No one could know at that point that it was important for Mrs. Hong to suffer and be rejected yet never complain. No one could explain it to her and make it easier for her to bear. It was a test that most women might have failed. Soon-Ae trudged onward, shielding her faith like a candle in a high wind.

Many years later, Father would praise and honor Soon-Ae for her faith. Many years later, Father would even gently tease her about how strict he had had to be with her in those days. He would give her the heavenly title of "Great Mother." But there was no hint of what was to come in those difficult days back at Chung Pa Dong church.

Hak Ja Hanís life, too, had completely changed overnight. One day she was quietly studying in Chun Chon; a month later, she was married to Father. Now, everyone watched her to see if she would be a good wife and mother. Deep in her heart, she knew God had prepared her for this mission. He had already taught her to deal with loneliness, to work hard, to persevere, and to keep herself pure and centered on God. She had also learned to love Godís wondrous creation.

On the other hand, nothing could have prepared her for this new life. She was on her own. Her mother was not allowed to visit her. Her husband was always with the church members or on the mountain praying or in his little room praying. His closest disciples were always around. She lived in a separate building, and once in a while Father would visit.

Although no one said anything to her personally, she could feel jealousy from some of the women. She could feel eyes watching her, ready to criticize her if she failed. Not only did she feel rejected by many members, she also felt rejected by Father. He never discussed things with her or chatted or shared his feelings with her. He didnít ask her opinion on anything. He didnít ask her how she was. Sometimes he would be warm and kind; the next day, he would be cold and tyrannical. In fact, he treated her more like a servant than a wife. Whenever Father gave a lecture, she was expected to be there, but she had to enter by the back door and sit in the rear of the room. She shed many tears.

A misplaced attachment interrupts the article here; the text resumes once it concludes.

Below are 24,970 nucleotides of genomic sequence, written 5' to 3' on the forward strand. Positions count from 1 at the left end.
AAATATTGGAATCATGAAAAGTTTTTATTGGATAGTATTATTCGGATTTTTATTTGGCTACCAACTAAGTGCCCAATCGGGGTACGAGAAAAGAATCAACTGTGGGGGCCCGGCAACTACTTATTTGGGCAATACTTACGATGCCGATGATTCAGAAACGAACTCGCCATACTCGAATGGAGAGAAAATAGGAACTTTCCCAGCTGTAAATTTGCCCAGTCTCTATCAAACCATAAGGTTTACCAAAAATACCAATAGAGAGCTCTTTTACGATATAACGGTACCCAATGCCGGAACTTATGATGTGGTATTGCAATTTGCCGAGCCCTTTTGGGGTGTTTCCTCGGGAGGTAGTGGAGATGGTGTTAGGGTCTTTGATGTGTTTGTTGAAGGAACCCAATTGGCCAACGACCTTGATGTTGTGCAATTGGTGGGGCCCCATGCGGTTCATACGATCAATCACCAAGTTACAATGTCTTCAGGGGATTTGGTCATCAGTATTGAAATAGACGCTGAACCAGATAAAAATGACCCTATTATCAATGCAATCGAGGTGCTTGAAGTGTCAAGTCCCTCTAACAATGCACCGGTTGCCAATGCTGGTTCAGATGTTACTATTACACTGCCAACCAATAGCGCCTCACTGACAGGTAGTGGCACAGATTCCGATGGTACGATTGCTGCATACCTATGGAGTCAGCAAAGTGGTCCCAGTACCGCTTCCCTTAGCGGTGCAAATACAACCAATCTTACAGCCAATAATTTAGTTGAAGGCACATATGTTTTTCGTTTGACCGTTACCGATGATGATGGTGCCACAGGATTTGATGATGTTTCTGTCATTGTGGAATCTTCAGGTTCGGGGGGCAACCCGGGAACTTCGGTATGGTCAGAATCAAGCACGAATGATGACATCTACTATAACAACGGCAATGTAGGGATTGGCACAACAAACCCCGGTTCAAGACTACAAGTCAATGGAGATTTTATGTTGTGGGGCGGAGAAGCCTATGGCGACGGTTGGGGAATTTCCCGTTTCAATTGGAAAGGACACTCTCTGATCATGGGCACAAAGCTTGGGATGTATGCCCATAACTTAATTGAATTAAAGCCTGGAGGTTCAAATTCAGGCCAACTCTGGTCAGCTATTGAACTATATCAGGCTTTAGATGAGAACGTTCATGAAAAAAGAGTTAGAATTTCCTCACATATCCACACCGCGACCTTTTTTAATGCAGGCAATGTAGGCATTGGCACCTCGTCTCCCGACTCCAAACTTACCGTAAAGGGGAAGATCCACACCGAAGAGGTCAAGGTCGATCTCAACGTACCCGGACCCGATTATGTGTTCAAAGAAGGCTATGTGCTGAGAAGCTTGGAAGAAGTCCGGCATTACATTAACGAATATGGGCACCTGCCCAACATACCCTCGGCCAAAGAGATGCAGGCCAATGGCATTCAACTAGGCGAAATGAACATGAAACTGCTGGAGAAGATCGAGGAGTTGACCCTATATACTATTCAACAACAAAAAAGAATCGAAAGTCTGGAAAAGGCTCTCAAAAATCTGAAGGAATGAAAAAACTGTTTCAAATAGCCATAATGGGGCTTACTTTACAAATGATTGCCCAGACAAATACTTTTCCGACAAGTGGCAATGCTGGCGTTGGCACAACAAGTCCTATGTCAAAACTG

By early summer, she learned that she was going to have a baby. As the scorching heat invaded all corners of Korea, she hid her feelings of nausea and stayed active.

The food at that time was better than in the earlier days, but they still ate barley instead of rice most of the time. Every Korean knows that only very poor people ate barley, yet rice was too expensive for the church members. Father insisted that they both should eat barley just like everyone else.

Whenever Father traveled around in the jeep to visit the members in other towns and in the countryside, she went along. Korean summers are always very, very hot and bouncing around in a dusty jeep with the wind in her face made it unbearable. The wind tried to blow through the lace sleeves of her Korean dresses, but there was no relief from the humidity. Many days, she was so very, very tired, but Father never asked her if she would like to rest. Instead, he was more likely to tell her to walk faster or come along to another meeting.

Oh, how she missed her mother! If only she could go to her and cry and rest. She was constantly tired. And always, she felt overwhelming loneliness. Even the flowers of Cheju Island would have made her feel less lonely at that point. At least on that island, where she had experienced loneliness so many years ago, there werenít hundreds of eyes watching her all the time.

By and by, after the cold winds of winter blew in from the North, the time came for the birth of their first child. They called the doctoróShin Wook Kim (today we call her Lady Dr. Kim). The women who came to help realized what an important day it was. As they scurried about preparing for the blessed event, they started singing joyfully, making up the song as they sang, "The prince is come! The prince is come! Hallelujah, the prince is come at last!"